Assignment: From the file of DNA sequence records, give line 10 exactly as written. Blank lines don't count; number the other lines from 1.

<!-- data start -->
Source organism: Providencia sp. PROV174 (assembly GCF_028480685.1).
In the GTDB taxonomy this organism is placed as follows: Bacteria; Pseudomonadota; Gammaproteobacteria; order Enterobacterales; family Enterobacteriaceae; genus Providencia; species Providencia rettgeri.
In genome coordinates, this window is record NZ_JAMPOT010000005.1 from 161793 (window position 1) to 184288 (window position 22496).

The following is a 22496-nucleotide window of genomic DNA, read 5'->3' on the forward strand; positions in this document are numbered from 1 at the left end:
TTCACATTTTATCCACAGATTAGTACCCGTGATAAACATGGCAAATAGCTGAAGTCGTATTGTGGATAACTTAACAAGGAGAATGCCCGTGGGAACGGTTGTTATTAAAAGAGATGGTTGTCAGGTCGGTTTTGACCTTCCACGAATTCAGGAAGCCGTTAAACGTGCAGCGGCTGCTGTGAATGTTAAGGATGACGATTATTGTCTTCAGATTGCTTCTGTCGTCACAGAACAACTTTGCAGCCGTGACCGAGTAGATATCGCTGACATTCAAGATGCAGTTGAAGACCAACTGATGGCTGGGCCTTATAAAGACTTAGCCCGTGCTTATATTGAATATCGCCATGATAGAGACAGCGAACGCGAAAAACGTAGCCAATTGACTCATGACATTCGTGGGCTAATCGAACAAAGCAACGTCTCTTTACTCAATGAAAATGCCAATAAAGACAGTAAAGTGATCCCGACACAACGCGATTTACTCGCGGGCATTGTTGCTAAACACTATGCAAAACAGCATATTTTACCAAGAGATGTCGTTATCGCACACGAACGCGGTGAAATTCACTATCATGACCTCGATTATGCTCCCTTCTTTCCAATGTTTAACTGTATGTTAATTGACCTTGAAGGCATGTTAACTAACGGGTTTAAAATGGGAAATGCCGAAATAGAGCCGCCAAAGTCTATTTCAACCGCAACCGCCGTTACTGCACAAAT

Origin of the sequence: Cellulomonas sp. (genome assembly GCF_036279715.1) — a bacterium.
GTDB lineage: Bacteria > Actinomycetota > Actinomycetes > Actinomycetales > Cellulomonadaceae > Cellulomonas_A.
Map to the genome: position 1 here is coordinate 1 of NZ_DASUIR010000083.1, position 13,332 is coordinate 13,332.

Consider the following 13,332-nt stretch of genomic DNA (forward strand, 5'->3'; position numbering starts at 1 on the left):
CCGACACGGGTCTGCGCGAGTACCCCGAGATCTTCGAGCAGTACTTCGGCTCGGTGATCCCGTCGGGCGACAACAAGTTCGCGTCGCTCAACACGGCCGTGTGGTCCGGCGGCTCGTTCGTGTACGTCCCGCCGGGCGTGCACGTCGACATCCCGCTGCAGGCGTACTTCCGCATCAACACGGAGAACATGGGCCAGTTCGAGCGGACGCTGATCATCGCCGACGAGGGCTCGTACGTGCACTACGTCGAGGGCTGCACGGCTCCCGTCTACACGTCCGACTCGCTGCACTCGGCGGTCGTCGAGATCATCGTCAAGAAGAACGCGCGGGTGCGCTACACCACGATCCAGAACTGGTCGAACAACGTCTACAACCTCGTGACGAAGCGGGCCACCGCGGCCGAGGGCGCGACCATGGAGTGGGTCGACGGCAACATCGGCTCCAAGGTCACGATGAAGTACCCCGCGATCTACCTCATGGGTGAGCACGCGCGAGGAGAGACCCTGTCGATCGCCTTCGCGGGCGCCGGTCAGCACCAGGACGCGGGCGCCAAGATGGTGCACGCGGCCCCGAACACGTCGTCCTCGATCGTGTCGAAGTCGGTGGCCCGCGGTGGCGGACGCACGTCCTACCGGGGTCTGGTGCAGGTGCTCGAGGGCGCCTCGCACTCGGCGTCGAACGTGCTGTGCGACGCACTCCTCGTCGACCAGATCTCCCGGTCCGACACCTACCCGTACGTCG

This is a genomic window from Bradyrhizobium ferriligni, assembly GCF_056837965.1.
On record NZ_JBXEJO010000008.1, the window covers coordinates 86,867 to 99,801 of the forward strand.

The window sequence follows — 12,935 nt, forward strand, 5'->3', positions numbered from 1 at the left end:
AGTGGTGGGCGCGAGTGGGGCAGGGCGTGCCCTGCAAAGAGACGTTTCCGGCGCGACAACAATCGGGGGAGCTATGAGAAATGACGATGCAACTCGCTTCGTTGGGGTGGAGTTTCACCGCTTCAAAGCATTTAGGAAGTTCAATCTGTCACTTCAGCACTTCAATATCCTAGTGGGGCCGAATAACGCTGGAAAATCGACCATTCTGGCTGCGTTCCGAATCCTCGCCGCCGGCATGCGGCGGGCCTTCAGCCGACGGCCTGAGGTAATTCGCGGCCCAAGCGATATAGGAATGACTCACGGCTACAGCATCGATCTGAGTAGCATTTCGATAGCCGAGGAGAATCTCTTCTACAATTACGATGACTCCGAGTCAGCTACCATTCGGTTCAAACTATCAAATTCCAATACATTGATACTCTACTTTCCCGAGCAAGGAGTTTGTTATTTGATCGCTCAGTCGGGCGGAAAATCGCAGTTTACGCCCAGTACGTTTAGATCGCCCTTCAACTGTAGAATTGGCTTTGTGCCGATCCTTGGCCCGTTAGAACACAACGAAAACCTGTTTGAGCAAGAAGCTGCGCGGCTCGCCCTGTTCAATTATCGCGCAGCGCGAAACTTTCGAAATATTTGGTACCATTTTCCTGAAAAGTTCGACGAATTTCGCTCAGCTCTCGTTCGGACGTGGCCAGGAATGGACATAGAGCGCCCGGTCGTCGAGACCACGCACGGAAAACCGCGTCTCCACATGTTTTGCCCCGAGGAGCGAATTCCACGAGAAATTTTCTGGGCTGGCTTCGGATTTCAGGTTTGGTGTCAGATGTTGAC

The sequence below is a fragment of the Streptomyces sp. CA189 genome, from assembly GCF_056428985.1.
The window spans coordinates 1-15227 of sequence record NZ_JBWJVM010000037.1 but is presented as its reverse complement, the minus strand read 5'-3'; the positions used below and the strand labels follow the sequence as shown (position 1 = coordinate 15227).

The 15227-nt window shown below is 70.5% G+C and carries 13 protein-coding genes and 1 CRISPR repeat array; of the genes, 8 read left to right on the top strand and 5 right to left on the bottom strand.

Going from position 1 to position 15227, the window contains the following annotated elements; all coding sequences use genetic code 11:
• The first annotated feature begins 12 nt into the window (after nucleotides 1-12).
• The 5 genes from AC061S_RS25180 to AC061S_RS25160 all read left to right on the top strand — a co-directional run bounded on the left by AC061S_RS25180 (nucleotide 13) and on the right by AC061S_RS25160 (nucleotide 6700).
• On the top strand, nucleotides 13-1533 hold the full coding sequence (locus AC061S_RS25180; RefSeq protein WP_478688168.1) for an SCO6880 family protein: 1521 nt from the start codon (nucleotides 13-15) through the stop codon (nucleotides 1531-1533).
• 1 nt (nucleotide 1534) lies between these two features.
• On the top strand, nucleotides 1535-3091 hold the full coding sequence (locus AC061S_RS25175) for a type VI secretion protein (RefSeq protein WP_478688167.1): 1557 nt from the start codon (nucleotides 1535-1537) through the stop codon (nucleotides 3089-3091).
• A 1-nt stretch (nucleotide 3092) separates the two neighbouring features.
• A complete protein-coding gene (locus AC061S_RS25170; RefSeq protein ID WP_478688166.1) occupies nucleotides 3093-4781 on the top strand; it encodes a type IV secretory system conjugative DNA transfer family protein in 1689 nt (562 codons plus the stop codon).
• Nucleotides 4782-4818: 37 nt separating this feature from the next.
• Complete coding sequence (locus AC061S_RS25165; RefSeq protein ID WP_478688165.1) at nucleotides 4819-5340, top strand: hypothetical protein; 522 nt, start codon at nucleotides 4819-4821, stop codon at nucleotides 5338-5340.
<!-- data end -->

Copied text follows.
CCGACACGGGTCTGCGCGAGTACCCCGAGATCTTCGAGCAGTACTTCGGCTCGGTGATCCCGTCGGGCGACAACAAGTTCGCGTCGCTCAACACGGCCGTGTGGTCCGGCGGCTCGTTCGTGTACGTCCCGCCGGGCGTGCACGTCGACATCCCGCTGCAGGCGTACTTCCGCATCAACACGGAGAACATGGGCCAGTTCGAGCGGACGCTGATCATCGCCGACGAGGGCTCGTACGTGCACTACGTCGAGGGCTGCACGGCTCCCGTCTACACGTCCGACTCGCTGCACTCGGCGGTCGTCGAGATCATCGTCAAGAAGAACGCGCGGGTGCGCTACACCACGATCCAGAACTGGTCGAACAACGTCTACAACCTCGTGACGAAGCGGGCCACCGCGGCCGAGGGCGCGACCATGGAGTGGGTCGACGGCAACATCGGCTCCAAGGTCACGATGAAGTACCCCGCGATCTACCTCATGGGTGAGCACGCGCGAGGAGAGACCCTGTCGATCGCCTTCGCGGGCGCCGGTCAGCACCAGGACGCGGGCGCCAAGATGGTGCACGCGGCCCCGAACACGTCGTCCTCGATCGTGTCGAAGTCGGTGGCCCGCGGTGGCGGACGCACGTCCTACCGGGGTCTGGTGCAGGTGCTCGAGGGCGCCTCGCACTCGGCGTCGAACGTGCTGTGCGACGCACTCCTCGTCGACCAGATCTCCCGGTCCGACACCTACCCGTACGTCG